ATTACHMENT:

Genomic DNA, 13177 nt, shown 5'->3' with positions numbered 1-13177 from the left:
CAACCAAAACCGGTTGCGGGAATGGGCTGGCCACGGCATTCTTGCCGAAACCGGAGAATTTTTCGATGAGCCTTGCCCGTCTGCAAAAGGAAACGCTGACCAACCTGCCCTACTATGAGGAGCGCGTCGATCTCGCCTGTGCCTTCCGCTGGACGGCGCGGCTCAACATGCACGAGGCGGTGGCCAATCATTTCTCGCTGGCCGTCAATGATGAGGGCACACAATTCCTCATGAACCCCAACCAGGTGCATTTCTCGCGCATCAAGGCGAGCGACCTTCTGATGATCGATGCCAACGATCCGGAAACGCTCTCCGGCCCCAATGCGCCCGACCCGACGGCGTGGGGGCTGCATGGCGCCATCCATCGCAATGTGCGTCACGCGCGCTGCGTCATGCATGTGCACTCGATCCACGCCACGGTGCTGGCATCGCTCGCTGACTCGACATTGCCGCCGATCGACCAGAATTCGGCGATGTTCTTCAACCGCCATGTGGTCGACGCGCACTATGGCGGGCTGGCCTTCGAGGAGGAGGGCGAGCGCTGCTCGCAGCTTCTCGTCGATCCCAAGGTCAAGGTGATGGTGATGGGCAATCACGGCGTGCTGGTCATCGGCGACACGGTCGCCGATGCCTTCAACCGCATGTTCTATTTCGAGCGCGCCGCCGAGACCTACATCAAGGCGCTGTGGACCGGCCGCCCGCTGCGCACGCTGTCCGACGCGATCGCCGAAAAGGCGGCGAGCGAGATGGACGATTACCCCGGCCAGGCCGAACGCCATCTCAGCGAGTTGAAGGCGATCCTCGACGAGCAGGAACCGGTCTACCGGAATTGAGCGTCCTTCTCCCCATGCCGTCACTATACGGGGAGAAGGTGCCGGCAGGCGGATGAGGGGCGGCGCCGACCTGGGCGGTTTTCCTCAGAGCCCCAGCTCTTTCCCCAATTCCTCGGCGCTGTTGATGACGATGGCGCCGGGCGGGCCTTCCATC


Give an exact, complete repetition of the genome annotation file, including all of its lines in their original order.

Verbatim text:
Genomic DNA, 13177 nt, shown 5'->3' with positions numbered 1-13177 from the left:
CAACCAAAACCGGTTGCGGGAATGGGCTGGCCACGGCATTCTTGCCGAAACCGGAGAATTTTTCGATGAGCCTTGCCCGTCTGCAAAAGGAAACGCTGACCAACCTGCCCTACTATGAGGAGCGCGTCGATCTCGCCTGTGCCTTCCGCTGGACGGCGCGGCTCAACATGCACGAGGCGGTGGCCAATCATTTCTCGCTGGCCGTCAATGATGAGGGCACACAATTCCTCATGAACCCCAACCAGGTGCATTTCTCGCGCATCAAGGCGAGCGACCTTCTGATGATCGATGCCAACGATCCGGAAACGCTCTCCGGCCCCAATGCGCCCGACCCGACGGCGTGGGGGCTGCATGGCGCCATCCATCGCAATGTGCGTCACGCGCGCTGCGTCATGCATGTGCACTCGATCCACGCCACGGTGCTGGCATCGCTCGCTGACTCGACATTGCCGCCGATCGACCAGAATTCGGCGATGTTCTTCAACCGCCATGTGGTCGACGCGCACTATGGCGGGCTGGCCTTCGAGGAGGAGGGCGAGCGCTGCTCGCAGCTTCTCGTCGATCCCAAGGTCAAGGTGATGGTGATGGGCAATCACGGCGTGCTGGTCATCGGCGACACGGTCGCCGATGCCTTCAACCGCATGTTCTATTTCGAGCGCGCCGCCGAGACCTACATCAAGGCGCTGTGGACCGGCCGCCCGCTGCGCACGCTGTCCGACGCGATCGCCGAAAAGGCGGCGAGCGAGATGGACGATTACCCCGGCCAGGCCGAACGCCATCTCAGCGAGTTGAAGGCGATCCTCGACGAGCAGGAACCGGTCTACCGGAATTGAGCGTCCTTCTCCCCATGCCGTCACTATACGGGGAGAAGGTGCCGGCAGGCGGATGAGGGGCGGCGCCGACCTGGGCGGTTTTCCTCAGAGCCCCAGCTCTTTCCCCAATTCCTCGGCGCTGTTGATGACGATGGCGCCGGGCGGGCCTTCCATC